The Syracuse 8 Sacrificed Their Football Dreams for Equality
Would you give up your future to fight for what you believe? John Lobon, a college student, and his seven football teammates would confront this life-altering question head on, like a linebacker crashing into the offensive backfield.
Sacrifice is defined by Merriam-Webster as the act of giving up something that you want to keep, especially for something you consider more worthy or to help someone else. As a member of the Syracuse University football team in 1970, John Lobon, Gregory Allen, Richard Bulls, Dana Jon “D.J.” Harrell, John Willie Godbolt, Clarence “Bucky” McGill, Abdullah Alif Muhammad (then known as Al Newton Jr.), Duane “Spoon” Walker—all Black players—made a personal sacrifice that would change their lives, strengthen their bond, and line them up against their university. They would come to be known as the Syracuse 8. Ron Womack had been removed from the roster due to an injury, but he supported them through the whole boycott and is considered a ninth member .
Some people asked the question, ‘Do you think you were born at the right time?’ - John Lobon
John Lobon was born in 1950 in Hartford, Connecticut. His fraternal twin brother Ronald, older sister Josephine, and he were raised by their mother, Lucinda Lobon. They grew up in the Bellevue Square neighborhood in the North End of the city, in a 500-unit public housing complex.
The 1950s and 60s were turbulent times. There were the Korean and Vietnam wars, racial segregation, social unrest. President John F Kennedy, Malcolm X, and Martin Luther King Jr. were all assassinated.
John says, “Some people asked the question, ‘Do you think you were born at the right time?’ I believe that I was because I could now see a change from the past to what was going to come forward.”
In 1954, the Supreme Court of the United States, in the landmark case Brown vs Board of Education, struck down the law that allowed segregation in public schools and other facilities. While in theory, segregation ended with this decision, it would be a long drawn-out fight similar to guerrilla warfare in school after school, county after county, state after state—in many places, that fight continues to this day.
Consider the fact that the Sheff vs O’Neill case in Connecticut began in 1989 to desegregate Hartford’s public schools. In January 2022, a Hartford Superior Court judge approved a plan to create spaces for Hartford students at magnet and suburban schools. The final agreement is still waiting for the Connecticut General Assembly approval.
America in the 1950s & 60s
In America, Jim Crow laws had legalized racial separation in local and state statutes throughout the country. Named after a Black Minstrel character, these laws began circa 1865, after the 13th Amendment was ratified, abolishing slavery. These laws were designed to deny Blacks the right to vote, hold good-paying jobs, receive an education, and have other opportunities whites had taken for granted.
This forms the backdrop for the civil rights movement, which was most active from 1954 through 1969. This movement would come to a full boil in 1955, when Rosa Parks was arrested for refusing to give up her seat on a bus to a white person. Parks’ arrest led to the Montgomery bus boycott, which ended when the Supreme Court upheld a lower court’s decision, ruling that segregated bus seating was unconstitutional. The 381-day boycott was officially over.
In 1957, the Little Rock 9 integrated Central High School, with whites spitting on Black students, racist rants, and threats of physical violence. Things were so bad the United States military had to provide an escort for the Black students to enter the school.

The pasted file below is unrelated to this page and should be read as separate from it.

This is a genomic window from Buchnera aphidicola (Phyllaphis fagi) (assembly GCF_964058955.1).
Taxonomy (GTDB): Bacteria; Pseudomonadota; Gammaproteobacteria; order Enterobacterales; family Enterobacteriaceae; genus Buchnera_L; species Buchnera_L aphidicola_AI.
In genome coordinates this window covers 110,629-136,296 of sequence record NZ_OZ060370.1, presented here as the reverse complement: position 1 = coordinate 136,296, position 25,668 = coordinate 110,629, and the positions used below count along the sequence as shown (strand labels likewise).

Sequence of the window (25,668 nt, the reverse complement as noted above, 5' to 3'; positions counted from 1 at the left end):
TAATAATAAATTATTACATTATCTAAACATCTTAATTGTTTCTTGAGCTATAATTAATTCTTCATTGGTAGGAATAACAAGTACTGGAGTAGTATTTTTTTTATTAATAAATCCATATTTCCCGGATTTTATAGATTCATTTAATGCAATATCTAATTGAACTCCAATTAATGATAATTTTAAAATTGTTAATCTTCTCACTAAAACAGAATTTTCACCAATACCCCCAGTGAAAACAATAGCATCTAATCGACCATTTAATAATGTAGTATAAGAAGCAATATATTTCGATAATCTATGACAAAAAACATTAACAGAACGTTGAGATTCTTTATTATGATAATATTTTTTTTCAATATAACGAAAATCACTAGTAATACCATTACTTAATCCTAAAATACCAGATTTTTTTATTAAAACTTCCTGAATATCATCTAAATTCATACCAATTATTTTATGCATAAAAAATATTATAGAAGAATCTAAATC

When the Civil Rights Act of 1964 was passed, Dr. Martin Luther King Jr. called it “the second emancipation. ”Scholars consider the Civil Rights Act legislation to be the major achievement of the civil rights movement. The new law ended segregation in public places and banned employment discrimination on the basis of “race, color, religion, sex or national origin,” and later, sexual orientation and gender identity. Later, other laws would be enacted to prevent discrimination against the disabled, elderly, and women in college sports.
Football Is a Way Out
During the 1960s, John became active in baseball, basketball, and football. He was a good athlete, but he excelled in football, starting in midget football. “I started playing football at 10- years old and fell in love with the game,” he said. I got to Weaver High School and realized this is where the competition is.”
John’s ability and love for the game of football were impressive. He was a starter on the freshman team in 1964. That year, a big thrill was dressing up—but not playing—for the Thanksgiving (“Turkey”) Day Game. In his sophomore year, he would start at center on offense and play linebacker on defense, finishing the season at 5-3.
I had an admiration for my mother that was so strong that when I saw how hard she was working, I felt that I needed to drop out and help with the household. -John Lobon
While things on the football field were good, financially, times were tough. John wanted to help his mother pay the bills. His mother, who grew up in Alabama, had a 7th grade education. “We couldn’t rub two nickels together as a family. My mother was a domestic [worker]. I had no father at that point in time. I was planning to quit school in my junior year.”
John adds, “I had an admiration for my mother that was so strong that when I saw how hard she was working, I felt that I needed to drop out and help with the household.” She replied, ‘No, no. You got to get through 12th grade.’”
From that moment on, John dedicated himself to focusing on school and sports. “I tried to succeed by doing and being the best that I could be.” His junior year, the team went 7-1. His senior year it all came together for the football team, when they were undefeated, culminating in the Connecticut state championship in 1967. During his three varsity seasons, he lost a total of three games.
He went to visit Syracuse University and met Gregory Allen, another football recruit, who played in New Jersey. “He didn’t know me and I didn’t know him, but we clicked,” said John. “As soon as we met each other, it was like a magnet.” They made a pledge to attend Syracuse together on a football scholarship.
And it didn’t hurt that Jim Brown played at Syracuse. “I was in awe because at that point I was in love with the Cleveland Browns and Jim Brown. I’m thinking, wow, I can get a chance to go to the same school he went to.”